The extreme rhetorical resource of Patricia Lara in the column El Espectador, in which she brings former President Álvaro Uribe into the state of an ordinary father, attracts a lot of attention because, in addition, compares the eldest son of a Democratic Center leader to a young man killed by the military.
Lara’s column, addressed directly to Uribe as if it were an open letter, is part of a wave of reactions launched by the Special Jurisdiction for Peace (JEP) In the sense that there were not 2,248 false positive results in Colombia, as claimed by the Prosecution, but 6,402, and that most of these crimes took place between 2002 and 2008, which corresponds to the Uribe administration.
The former president insisted that during his administration (2002-2010) they worked to prevent extrajudicial executions and privileged other outcomes over victims.
Lara begins with a parallel between Tomás Uribe and Fair Leonardo Porras Bernal, a young man from Soache who was deceived and taken to Ocaña (Norte de Santander), where he was finally killed by the army that they put a uniform and a gun on him to betray him as a guerrilla killed in battle.
The comparison of the two young columnists is initially raised in terms of age (2008 Tomás and Fair Leonardo were 26 years old), but later represents a nullifying difference from the point of view of the activities in which each of them was engaged and their social status.
“While Tomás was a handsome and successful businessman, the son of the President of the Republic, Fair Leonardo was a young invalid with mobility difficulties in his right leg and arm., who also suffered from mental retardation, despite doing chores in his Soach neighborhood and, with what he earned, brought a rose to his mother every day, ”Lara writes.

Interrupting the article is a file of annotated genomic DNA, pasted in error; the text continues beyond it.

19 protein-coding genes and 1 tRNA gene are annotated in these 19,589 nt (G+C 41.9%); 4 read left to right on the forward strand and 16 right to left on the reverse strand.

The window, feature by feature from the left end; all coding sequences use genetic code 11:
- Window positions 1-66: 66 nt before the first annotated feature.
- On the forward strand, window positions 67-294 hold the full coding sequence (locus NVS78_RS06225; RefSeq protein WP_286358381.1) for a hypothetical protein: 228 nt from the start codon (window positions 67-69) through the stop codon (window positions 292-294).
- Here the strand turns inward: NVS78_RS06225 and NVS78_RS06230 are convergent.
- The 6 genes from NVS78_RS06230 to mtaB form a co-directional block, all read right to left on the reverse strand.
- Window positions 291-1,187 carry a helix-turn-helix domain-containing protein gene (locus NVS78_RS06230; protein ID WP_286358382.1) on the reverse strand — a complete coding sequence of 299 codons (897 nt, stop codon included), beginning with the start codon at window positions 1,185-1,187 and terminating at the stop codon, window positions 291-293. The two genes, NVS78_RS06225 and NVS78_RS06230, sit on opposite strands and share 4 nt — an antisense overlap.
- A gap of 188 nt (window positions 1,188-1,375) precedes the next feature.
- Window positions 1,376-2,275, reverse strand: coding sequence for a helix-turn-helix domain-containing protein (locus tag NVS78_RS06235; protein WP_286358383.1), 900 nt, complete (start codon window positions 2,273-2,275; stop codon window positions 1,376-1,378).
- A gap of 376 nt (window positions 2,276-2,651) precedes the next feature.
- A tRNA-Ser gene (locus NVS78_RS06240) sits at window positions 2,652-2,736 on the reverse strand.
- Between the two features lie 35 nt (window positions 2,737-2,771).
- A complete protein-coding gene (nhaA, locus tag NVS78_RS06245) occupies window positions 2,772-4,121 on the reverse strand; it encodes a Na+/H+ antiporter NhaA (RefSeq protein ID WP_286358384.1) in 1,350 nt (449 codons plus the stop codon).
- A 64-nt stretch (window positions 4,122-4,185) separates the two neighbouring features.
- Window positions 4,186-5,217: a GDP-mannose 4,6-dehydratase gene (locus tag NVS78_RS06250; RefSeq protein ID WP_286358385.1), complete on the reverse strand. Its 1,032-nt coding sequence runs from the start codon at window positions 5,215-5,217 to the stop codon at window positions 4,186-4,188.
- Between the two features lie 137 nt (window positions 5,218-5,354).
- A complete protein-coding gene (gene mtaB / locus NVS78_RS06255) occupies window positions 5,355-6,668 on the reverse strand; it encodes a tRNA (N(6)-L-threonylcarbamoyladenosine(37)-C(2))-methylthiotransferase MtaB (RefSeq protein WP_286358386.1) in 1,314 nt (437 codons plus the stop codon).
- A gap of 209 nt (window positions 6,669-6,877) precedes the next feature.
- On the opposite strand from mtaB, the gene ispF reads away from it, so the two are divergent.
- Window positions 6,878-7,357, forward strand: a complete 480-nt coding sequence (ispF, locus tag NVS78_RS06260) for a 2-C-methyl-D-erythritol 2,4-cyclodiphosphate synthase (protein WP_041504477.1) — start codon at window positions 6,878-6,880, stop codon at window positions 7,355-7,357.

Later, referring to the same resource that causes a very unbalanced scale in these ‘parallel’ lives, he argues “While Tomás was developing the business, Fair Leonardo was tricked by someone who was paid $ 200,000 to take him to Ocaña.”. And she describes in detail the terrible journey of the Fair Leonardo family to find him.
Lara cites an editorial from Spain’s El País, which upset the issue last week by assuring that Uribe is “keeping the truth” about false positives and must answer. “No, former president,” Lara writes. […] You have to answer: there are at least 4040 innocent young people killed and disguised as guerrillas by members of the army Those whose government paid and gave them benefits for showing results, that is, for killing guerrillas, but these boys did not. Neither does his son Tomás ”.
And it ends with a thoughtless question: “What would you do if the one who appeared in the mass grave was not an honest Leonardo but Thomas?? Would he not demand that those responsible be brought to justice?
Ricardo Silva Romero adds to these other questions not Uribe, but in general, which in any case lead to to the idea of parental suffering due to the loss of children, the pain that is greater when that loss occurs in circumstances where false positive events have occurred.
“What can the state do with the news that 6,402 extrajudicial executions took place in its darkness from 2002 to 2008? What can culture do if it learns that 6,402 victims were disguised as perpetrators after being executed by state agents?” Silva asks herself in her column in El Tiemp and replies, “Do you hear the voices of mothers who […] they dream of asking them “Do you have children? Do you want one to kill? Why did you kill mine?” the executioners of their children“.